Similarly, any asbestos removal work in a loose-fill asbestos insulation (a 'Mr Fluffy') home must be notified to WorkSafe ACT. The form for such a notification can be found on the WorkSafe ACT website on the Publications page under Forms & Checklist or by clicking on this direct link.
From 1 January 2015, any asbestos removal work must be notified to WorkSafe ACT.
Links to SmartForms for notification to WorkSafe ACT can be accessed as follows"
Further details regarding the health monitoring requirements of the regulations which will take effect from 1 January 2015 will be provided here in December 2014.
New Codes of Practice
The 1995 asbestos Code of Practice were replaced with two new codes as part of the new legislative regime from 1 January 2015 These new codes are based very closely on the two Model Asbestos Codes of Practice published by Safe Work Australia, with some slight modifications to reflect the changes to the model regulations in the ACT.
The new ACT codes can be accessed on the ACT Legislation Register:
Asbestos Requirements under the Dangerous Substances Legislation
The ACT wiull also regulate the removal of asbestos in non-workplaces through new additions to the Dangerous Substances (General) Regulation 2004. From 1 January 2015 a person must not remove asbestos or asbestos containing material from any premises (including residential premises) unless the person is an appropriately licensed asbestos removalist.
The only exception to this will be if the removal is non-friable asbestos or asbestos containing dust incidental to minor or routine maintenance work or other minor work [see the separate heading on this subject below] at the premises.
Further details regarding the requirements for dealing with asbestos under the ACT's Dangerous Substances legislation from 1 January 2015 will be provided here shortly.
Asbestos Awareness Training
In June 2014, the ACT Government announced new laws mandating asbestos awareness training for workers an employer reasonably believes will work with asbestos or ACM while at work.
The regulation [section 445 of the Work Health and Safety Regulation] mandates this training for all construction occupations.
The regulation mandates a specific training course - the VET course Asbestos Awareness [10314NAT]. From 1 July 2014 only training in this course will meet the requirements of the regulation. WorkSafe ACT will accept some training done by other organisations prior to 1 July and further details of this can be found on WorkSafe ACT's Guidance Note No. 98 [see publications below].
At the moment the following registered training organisations (RTOs) are approved to deliver the new course:
The new regulation took effect from 1 July 2014, with all workers effected by the regulation to be trained by 30 September 2014.
The regulation places an obligation on the PCBU [generally the employer] to keep records of which of their workers have been trained. Fines may apply if employers do not have their workers trained in this new course.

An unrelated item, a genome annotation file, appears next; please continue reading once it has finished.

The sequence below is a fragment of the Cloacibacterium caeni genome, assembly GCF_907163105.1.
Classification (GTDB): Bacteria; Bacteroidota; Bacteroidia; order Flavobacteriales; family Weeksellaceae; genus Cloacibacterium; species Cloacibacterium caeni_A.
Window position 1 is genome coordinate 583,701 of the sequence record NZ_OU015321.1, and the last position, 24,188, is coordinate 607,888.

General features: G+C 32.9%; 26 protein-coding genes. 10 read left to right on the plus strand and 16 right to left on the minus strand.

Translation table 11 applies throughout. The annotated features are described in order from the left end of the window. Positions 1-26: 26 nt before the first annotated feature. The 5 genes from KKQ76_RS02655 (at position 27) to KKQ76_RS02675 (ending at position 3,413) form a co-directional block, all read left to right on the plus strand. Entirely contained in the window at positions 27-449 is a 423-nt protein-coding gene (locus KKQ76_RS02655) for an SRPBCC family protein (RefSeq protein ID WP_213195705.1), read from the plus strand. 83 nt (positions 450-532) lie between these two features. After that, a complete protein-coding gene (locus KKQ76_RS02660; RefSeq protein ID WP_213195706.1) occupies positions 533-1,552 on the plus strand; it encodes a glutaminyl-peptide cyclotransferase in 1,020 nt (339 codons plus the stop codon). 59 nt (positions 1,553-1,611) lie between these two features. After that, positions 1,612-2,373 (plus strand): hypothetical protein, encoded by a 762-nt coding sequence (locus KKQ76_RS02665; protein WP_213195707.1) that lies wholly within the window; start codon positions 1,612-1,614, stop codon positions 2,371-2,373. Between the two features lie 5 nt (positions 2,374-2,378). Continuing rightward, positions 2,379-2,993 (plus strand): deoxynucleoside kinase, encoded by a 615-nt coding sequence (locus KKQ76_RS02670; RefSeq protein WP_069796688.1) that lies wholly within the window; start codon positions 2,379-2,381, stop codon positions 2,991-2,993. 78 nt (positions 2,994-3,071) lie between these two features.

Workers are not required by WorkSafe ACT to carry a card providing proof that they have undertaken this training. The obligation to keep records of which workers have been trained rests with the employer.
Guidance Note No. 98 contains information on a new training program covering asbestos awareness, identification and reporting which was developed in the ACT through the Construction Industry Training Council and launched in July 2012.
Link to the Schedule of Construction Occupations specified in the regulation.
All ideas, suggestions and contributions for improvements to the 10314 Nat course in Asbestos Awareness are appreciated and will be carefully considered by the governance committee.
Forward your feedback to the governance committee to firstname.lastname@example.org
Minor Routine Maintenance and Minor Work
The WorkSafe ACT publication - GN130 Minor Routine Maintenance Work or Minor Work - provides further guidance on what constitutes such work.
Loose-fill Asbestos Insulation ['Mr Fluffy'] Homes
Since the late 1960s an unknown and perhaps unknowable number of Canberrans have lived inhomes affected by loose fill asbestos insulation. Some of them paid to have it installed, but many have only discovered its presence in their homes in recent times. In the late 1980s and early 1990s a joint Commonwealth and Australian Capital Territory (ACT) Government program sought to remove visible and accessible asbestos from affected homes. For a while it was thought by many that the asbestos was gone altogether, or that at least it was confined to roof spaces and wall cavities
The ACT Government Asbestos Response Taskforce has now found that loose asbestos fibres remain in the roof spaces, wall cavities, and subfloors of affected homes. In recent times they have also been found, sometimes in visible quantities, in cupboards, heating and cooling ducts and vents, living rooms and bedrooms.
‘Mr Fluffy’ is the commonly used name for the asbestos fluff insulation installed by D. Jansen & Co. Pty Ltd and its successor firms which installed loose fill asbestos insulation between 1968 and 1978–79 in Canberra and, it is believed, the surrounding region. Contemporary advertisements promised ‘sure comfort and fuel savings’ to homeowners who paid less than $100 to insulate an average 11 square house with what was claimed to be ‘CSIRO Tested and Approved’ as ‘the perfect thermal insulating material’1. That material comprised raw asbestos, crushed and blown into roof spaces and allowed to settle across the battens and ceilings, and behind the cornices, of more than 1000 Canberra homes.
Further detail regarding the loose-fill asbestos insulation (or ‘Mr Fluffy’) homes can be found on the ACT Government Asbestos Response Taskforce web pages.
Working Safely in a Mr Fluffy home [PDF]
Sticker Tags for loose-fill asbestos insulation ('Mr Fluffy') homes
View information about the requirement for the 'tagging' of homes in the ACT affected by loose-fill asbestos insulation.
Further information about asbestos including information regarding its health effects, working with it, removing it and the disposal of it can be found at asbestos.act.gov.au.
The following WorkSafe ACT publications provide more information on this subject:
Asbestos Safety and Eradication Agency
The Commonwealth Government has created an agency - the Asbestos Safety and Eradication Agency - to oversight the devlopment and implementation of a national approach to the management of asbestos in Australia.
The agency's website is www.asbestossafety.gov.au.
Overheads from Training Session
View PDF copy of the overheads from the training seminars on the new asbestos laws being conducted in early 2015.